Souza immediately fills a gaping hole within Arizona’s outfield left by Martinez. The 30 home runs he hit last year will help to offset the loss of the 29 produced by Martinez in just 62 games for the D’backs as well. In terms of base-running, Souza will help to generate more runs for an Arizona offense that already produced at a high level in that department.
The team did have to give up a utility player in Drury in the deal, but they have a competent enough infield to replace his impact.
If Souza is not immediately thrust into the outfield from day one, there are rumors that David Peralta assumes the role that Martinez leaves behind, while Yasmany Tomas takes the starting spot in left field.
However, Tomas has been wildly inconsistent since he signed a six-year, $68.5 million contract with Arizona back in 2014. Tomas has struggled for the first three years in his career, hitting .268 with 48 home runs. With trade rumors swirling around him, he will need to drastically improve if he is to overcome the enormous standards that have been set before him.
What about the team as a whole?
Along with the addition of Souza in the outfield, the D’backs signed former Seattle Mariners outfielder Jarrod Dyson to a two-year contract reportedly totaling $7.5 million.
Dyson will give Arizona some protection in center field in case A.J. Pollock departs in free agency after the 2018 season, and he provides depth in case any of Pollock, Tomas, or Peralta—each of whom has spent a lengthy stint on the disabled list at some point over the past two seasons—suffers an injury. His greatest immediate value, however, will come from base running, where he’s swiped at least 20 bags in six straight seasons, including 28 in 2017, and in the outfield, where he recorded a combined 15 defensive runs saved last year while seeing action in both center and left field.
Left-handed pitcher Robbie Ray had a breakout all-star campaign as well as Cy Young award consideration in the 2017 season after turning in 28 starts of 2.89 ERA (166 ERA+) ball. His strikeout rate, north of 12 batters per nine, was second in the majors only to Chris Sale.
Consider that the biggest statistical difference for Ray in 2017 was his hit rate. He allowed 6.4 hits per nine, down from 9.6 the previous season. It stands to reason that Ray should allow fewer hits than the normal pitcher, and that the Diamondbacks defense will be closer to their .705 defensive efficiency rating from last season. Even so, Ray still has to deal with his wavering command–hence his walk and home-run rates remaining largely unchanged from previous seasons.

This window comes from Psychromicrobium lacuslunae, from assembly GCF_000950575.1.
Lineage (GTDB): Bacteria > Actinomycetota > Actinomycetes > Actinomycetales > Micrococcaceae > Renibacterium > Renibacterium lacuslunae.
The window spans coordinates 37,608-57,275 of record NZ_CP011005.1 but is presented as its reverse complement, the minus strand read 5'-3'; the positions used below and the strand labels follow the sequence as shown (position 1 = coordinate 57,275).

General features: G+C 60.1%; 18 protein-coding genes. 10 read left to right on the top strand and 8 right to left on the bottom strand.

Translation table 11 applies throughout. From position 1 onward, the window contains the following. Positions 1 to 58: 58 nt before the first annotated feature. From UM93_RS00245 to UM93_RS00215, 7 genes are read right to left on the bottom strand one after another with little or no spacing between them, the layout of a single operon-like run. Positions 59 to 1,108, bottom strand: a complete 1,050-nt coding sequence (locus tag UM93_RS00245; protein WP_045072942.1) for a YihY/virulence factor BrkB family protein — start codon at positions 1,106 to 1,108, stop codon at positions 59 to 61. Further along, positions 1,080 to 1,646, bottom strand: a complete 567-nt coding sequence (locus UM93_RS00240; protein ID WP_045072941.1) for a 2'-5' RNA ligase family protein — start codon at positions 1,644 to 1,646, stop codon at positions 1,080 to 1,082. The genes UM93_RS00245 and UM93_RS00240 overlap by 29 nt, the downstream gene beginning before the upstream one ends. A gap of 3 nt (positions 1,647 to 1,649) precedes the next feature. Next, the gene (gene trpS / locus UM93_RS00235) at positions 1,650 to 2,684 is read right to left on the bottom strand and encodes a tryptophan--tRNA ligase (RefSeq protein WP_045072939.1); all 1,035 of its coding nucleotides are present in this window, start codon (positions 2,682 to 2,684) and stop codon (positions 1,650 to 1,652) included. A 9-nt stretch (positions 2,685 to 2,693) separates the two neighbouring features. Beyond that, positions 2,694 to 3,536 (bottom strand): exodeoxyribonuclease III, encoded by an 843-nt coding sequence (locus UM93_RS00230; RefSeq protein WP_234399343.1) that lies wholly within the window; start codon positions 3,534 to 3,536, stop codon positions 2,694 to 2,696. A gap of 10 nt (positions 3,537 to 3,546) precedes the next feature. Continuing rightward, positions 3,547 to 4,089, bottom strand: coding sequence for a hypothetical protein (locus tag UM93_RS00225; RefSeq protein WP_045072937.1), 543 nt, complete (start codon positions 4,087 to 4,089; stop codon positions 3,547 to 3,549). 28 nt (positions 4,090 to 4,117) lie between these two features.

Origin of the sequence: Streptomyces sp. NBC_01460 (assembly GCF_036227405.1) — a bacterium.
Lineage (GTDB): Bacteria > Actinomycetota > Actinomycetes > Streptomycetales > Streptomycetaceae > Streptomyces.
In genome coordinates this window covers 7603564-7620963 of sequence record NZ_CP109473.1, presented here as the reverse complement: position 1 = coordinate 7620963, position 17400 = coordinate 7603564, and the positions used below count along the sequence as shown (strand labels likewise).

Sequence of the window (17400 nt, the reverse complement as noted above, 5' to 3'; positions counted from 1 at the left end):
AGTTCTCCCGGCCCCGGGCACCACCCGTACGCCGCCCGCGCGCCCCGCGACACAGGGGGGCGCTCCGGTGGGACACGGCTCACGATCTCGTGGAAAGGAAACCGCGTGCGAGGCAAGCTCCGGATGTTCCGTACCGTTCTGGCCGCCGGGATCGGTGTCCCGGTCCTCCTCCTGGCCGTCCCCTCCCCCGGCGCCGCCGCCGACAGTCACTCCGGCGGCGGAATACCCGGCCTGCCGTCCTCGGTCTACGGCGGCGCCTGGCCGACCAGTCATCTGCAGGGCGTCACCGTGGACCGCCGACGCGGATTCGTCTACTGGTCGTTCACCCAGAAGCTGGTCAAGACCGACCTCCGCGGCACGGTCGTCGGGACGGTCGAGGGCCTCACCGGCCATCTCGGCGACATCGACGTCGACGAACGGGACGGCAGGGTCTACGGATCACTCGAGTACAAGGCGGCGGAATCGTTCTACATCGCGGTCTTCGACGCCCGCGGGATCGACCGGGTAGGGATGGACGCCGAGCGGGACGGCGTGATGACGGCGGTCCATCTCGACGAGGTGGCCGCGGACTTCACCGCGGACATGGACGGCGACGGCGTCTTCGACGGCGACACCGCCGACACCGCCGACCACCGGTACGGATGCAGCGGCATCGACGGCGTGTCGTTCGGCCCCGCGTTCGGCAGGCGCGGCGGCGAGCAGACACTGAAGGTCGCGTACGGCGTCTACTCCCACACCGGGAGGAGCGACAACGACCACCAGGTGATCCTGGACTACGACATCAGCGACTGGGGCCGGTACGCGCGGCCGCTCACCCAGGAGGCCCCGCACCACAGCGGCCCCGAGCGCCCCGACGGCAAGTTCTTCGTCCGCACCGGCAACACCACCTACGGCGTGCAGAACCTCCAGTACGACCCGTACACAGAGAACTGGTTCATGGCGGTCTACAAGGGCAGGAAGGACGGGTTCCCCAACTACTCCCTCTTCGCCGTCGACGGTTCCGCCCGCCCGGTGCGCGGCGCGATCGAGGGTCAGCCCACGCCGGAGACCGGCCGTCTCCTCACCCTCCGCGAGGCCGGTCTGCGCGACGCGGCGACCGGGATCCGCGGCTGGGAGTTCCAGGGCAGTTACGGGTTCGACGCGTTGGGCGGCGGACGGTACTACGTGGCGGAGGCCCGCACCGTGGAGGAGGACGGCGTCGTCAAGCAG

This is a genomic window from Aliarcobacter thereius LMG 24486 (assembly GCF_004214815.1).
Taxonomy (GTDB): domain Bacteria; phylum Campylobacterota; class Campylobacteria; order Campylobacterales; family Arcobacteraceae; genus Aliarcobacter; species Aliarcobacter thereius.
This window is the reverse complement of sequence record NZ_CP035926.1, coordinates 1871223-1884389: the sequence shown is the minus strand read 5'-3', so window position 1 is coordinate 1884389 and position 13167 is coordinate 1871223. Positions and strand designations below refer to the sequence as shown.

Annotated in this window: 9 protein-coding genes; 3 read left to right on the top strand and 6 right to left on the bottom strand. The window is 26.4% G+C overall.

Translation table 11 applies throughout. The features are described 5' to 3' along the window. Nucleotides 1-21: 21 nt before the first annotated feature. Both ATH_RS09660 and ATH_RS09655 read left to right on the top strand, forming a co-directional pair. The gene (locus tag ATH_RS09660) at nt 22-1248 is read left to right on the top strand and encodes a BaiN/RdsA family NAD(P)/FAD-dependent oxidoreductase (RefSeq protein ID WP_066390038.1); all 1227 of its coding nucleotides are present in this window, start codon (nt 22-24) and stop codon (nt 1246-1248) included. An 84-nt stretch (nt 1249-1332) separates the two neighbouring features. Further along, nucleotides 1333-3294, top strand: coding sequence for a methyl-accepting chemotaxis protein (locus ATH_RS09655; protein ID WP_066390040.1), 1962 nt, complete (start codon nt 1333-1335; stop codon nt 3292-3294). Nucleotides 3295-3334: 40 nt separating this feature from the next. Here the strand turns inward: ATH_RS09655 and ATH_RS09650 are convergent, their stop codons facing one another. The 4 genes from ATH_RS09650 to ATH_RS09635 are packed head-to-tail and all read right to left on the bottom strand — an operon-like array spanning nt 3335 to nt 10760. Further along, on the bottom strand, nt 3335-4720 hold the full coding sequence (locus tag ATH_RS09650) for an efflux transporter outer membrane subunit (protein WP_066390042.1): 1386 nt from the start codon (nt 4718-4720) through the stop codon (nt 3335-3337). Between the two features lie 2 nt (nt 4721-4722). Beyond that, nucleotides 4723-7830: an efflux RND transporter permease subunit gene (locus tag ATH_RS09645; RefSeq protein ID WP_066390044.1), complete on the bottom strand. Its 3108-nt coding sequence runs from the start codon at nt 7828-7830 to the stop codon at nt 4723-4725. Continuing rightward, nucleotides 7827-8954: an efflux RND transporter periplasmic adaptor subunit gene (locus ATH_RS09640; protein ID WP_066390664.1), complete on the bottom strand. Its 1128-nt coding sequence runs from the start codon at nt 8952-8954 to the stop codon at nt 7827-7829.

If there’s one area outside of the bullpen that looks like it could need some help, it is the D’backs double-play combo. Ketel Marte is young and fun, while Chris Owings would seem better deployed as a super-sub option, while Nick Ahmed is really a glove-only shortstop. The team traded Drury, giving them a little less depth than they would like.
The D’backs further tried to bolster their power-swinging offense with the addition of catcher Alex Avila who signed a two-year $8.25 million contract. He will likely fit in well with the current duo of Jeff Mathis and Chris Hermann.
Key additions & subtractions from last season
Breaking it down a little easier, here is the rundown of the D’backs offseason:
Key additions: Brad Boxberger, Alex Avila, Jarrod Dyson, Yoshihisa Hirano
Key losses: J.D. Martinez, Fernando Rodney, Brandon Drury
So how does the season turn out?
With all of the moving parts within the organization to replace what was lost while still maintaining their star core, expectations remain the same for this D’backs team.
They surely will remain competitive throughout the entire season and I expect them to finish with a winning record in the mid-to-high 80’s. They will most likely make another wildcard berth and advance.
However, with the other teams in their conference competing at the same, if not higher, level it will not be easy for the D’backs to achieve their ultimate goal of making a World Series push.
With the loss of offensive production from Martinez, and with no true, experienced closer, this is not the year for the D’backs. They will get bounced in the division series round of the playoffs same as last year until they can find a suitable, consistent replacement and make a heavier impact in the NL West against their biggest current threat in the Dodgers.